my presumption, — by a sense of your perfections." — He
paused again — Let it not offend you, (he resumed,)



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Ex. 52.J FAMILIAR PIECES. 299

to know their power over one so unworthy. My heart

60 will, I believe, soon cease to beat, even with that feel-
ing which it shall lose the latest.— To love Miss Walton
could not be a crime. — If to declare it is one, the ex-
piation will be made." Her tears were now flowing
without control. — " Let me entreat you, (said she) to

66 have better hopes — let not life be so indifferent to you ;

if my wishes can put any value upon it — I will not pre-

' tend to misunderstand you — I know your worth— I have

long known it — I have esteemed it — what would you

have me say ? — I have loved it, as it deserved !" He

70 seized her hand : — a languid color reddened his cheek
— a smile brightened faintly in his eye. As he gazed
on her, it grew dim, it fixed, it closed — he sighed, and
fell back on his seat — Miss Walton screamed at the
sight — his aunt and the servants rushed into the room

75 - -they found them lying motionless together. — His phy-
sician happened to call at that instant— every art was
tried to recover them — with Miss Walton they succeed-
ed — but Harley was gone forever.

Mackenzie,

62. To-morrow,

To-morrow, didst thou say t
Methought I heard Horatio say, To-morrow.
Go to — 5 will not hear of it — To-morrow.
'Tis a sharper, who stakes his penury
6 Against thy plenty — who takes thy ready cash.

And pays thee nought but wishes, hopes and promises,
The currency of idiotsr-injurious bankrupt,
That gulls the easy creditor ! — To-morrow !
It is a period nowhere to be found
10 In all the hoary registers of Time,

Unless, perchance, in the fooPs calendar.
Wisdom disclaims the word, nor holds society
With those who own it. No, my Horatio,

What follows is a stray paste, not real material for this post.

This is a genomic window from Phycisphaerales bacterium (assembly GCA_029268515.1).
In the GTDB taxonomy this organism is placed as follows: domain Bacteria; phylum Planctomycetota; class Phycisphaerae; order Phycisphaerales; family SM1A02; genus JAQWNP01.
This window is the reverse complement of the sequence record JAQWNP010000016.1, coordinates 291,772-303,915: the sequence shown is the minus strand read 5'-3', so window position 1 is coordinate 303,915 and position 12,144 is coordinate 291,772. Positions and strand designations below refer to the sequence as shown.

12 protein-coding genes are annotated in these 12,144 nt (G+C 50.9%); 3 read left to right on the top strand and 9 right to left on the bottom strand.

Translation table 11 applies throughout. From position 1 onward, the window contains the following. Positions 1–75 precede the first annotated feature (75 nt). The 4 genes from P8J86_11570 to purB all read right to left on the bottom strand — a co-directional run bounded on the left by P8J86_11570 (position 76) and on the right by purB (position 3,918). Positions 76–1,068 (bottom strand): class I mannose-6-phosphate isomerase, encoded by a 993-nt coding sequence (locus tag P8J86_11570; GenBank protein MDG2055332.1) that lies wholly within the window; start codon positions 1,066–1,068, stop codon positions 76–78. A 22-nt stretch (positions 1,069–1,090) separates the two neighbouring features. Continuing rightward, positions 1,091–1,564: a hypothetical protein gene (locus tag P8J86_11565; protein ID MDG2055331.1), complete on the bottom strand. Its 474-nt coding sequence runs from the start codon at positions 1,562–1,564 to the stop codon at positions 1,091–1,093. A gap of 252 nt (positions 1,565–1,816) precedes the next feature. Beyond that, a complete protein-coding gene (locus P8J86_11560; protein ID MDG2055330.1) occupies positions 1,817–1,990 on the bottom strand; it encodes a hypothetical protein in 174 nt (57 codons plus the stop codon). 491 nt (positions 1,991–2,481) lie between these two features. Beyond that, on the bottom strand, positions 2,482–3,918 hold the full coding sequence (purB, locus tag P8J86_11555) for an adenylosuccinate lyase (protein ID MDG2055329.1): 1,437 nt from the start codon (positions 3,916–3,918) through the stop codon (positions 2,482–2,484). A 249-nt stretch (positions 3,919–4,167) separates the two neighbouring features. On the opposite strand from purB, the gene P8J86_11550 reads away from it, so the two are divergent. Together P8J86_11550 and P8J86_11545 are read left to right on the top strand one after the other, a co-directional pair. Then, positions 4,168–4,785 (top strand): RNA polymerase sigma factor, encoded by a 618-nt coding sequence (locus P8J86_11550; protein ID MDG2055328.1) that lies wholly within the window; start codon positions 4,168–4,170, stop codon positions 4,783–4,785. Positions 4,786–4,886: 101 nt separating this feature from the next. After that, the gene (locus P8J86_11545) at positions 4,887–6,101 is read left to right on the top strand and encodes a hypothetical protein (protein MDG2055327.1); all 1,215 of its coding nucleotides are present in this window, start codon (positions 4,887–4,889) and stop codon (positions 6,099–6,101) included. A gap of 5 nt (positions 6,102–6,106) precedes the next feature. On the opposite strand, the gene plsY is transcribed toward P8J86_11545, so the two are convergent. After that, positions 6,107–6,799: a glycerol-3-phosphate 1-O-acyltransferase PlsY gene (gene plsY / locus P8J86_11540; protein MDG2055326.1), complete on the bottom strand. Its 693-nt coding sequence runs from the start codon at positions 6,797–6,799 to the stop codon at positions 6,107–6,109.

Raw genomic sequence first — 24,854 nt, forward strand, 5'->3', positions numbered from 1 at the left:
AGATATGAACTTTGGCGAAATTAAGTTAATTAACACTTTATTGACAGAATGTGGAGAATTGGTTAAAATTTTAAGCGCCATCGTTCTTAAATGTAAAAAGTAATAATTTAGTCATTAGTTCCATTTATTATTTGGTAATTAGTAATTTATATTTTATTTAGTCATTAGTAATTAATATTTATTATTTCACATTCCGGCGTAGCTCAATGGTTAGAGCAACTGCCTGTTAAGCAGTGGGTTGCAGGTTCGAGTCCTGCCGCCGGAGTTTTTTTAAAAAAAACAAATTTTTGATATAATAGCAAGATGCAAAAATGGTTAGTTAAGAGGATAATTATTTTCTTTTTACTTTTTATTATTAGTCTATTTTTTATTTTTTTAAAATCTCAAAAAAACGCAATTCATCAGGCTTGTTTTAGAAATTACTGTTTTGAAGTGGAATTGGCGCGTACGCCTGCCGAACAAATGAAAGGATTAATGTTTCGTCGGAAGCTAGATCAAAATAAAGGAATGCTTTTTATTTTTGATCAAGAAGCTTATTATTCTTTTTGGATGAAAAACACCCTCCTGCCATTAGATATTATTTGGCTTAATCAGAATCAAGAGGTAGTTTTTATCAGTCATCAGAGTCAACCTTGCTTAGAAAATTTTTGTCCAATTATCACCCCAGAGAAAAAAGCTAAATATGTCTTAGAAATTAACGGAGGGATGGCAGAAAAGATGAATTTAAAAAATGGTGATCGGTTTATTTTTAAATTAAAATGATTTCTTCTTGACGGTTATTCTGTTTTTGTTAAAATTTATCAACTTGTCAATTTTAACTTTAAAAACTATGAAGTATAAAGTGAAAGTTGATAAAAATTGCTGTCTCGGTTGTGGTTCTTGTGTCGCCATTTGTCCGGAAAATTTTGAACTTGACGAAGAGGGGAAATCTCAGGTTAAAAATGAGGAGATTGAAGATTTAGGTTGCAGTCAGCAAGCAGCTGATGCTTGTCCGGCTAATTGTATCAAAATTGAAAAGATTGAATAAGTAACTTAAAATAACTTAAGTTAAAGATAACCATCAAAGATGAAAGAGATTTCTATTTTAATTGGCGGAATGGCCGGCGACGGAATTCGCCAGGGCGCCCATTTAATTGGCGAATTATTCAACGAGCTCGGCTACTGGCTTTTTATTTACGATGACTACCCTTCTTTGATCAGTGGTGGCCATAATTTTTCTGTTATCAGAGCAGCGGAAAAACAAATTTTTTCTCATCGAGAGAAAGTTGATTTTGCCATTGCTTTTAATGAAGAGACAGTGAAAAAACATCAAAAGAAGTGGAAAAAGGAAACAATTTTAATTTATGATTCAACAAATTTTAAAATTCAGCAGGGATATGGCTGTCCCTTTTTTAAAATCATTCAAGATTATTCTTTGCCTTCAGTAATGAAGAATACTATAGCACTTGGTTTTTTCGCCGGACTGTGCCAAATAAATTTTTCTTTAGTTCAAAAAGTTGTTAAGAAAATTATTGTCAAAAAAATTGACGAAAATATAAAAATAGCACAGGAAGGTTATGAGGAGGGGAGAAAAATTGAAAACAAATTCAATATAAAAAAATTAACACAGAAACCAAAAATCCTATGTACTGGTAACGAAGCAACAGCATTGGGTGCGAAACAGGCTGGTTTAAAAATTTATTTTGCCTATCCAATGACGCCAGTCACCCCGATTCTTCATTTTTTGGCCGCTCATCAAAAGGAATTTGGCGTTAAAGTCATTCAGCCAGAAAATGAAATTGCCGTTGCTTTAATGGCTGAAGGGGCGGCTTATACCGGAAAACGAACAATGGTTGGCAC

'Tis Fancy's child, and Folly is its father ;
~ 16 Wrought of such stuff as dreams are, and as baseless
As the fantastic visions of the evening.
But soft, my friend— arrest the present moment :



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960 EXERCISES. [Ex. 52.

For, be assured, they all are arrant tell-tales :
And though their flight be silent, and their path

20 Trackless as the wing'd couriers of the air,
They post to heaven, and there record thy folly.
Because, though stationed on th' important watch.
Thou, like a skeping, faithless sentinel,
Did'st let them pass unnotic'd, unimproved.

25 And^know, for that thou slumb'rest on the guard.
Thou shalt be made to answer at the bar
For every fugitive : and when thou thus
Shalt stand impleaded at the high tribunal
Of hood-wink'd Justice, who shall tell thy audit f

30 Then stay the present instant, dear Horatio,
Imprint the marks of wisdom on its wings.
'Tisof more worth than kingdoms ! far more precious
Than all the crimson treasures of life's fountain.
O ! let it not elude thy grasp ; but, like

35 The good old patriarch upon record.

Hold the fleet angel fast until he bless thee.

Cotton.



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SECULAR ELOQUENCE.



53. The Perfect Orator,

Imagine to yourselves a Demosthenes, addressing the
most illustrious assembly in the world, upon a point
wkereon the fate of the most illustrious of nations de-
pended — How awful such a meeting! how vast the sub-

5 ject ! — Is man possessed of talents adequate to the great
occasion ? — Adequate ! Yes, superior. By the power
of his eloquence, the augustness of the assembly is lost
in the dignity of the orator; and the importance of the
subject, for a while, superseded by the admiration of his

10 talents. With what strength of argument, with what
powers of the fancy, with what emotions of the heart,
does he assault and subjugate the whole man ; and, at
once, captivate his reason, his imagination, and his pas-
sions ! To effect this, must be the utmost effort of

15 the most improved state of human nature. - Not a fac-
ulty that he possesses, is here unemployed ; not a fac-
ulty that he possesses, but is here exerted to its highest
pitch. All his internal powers are at work ; all his ex-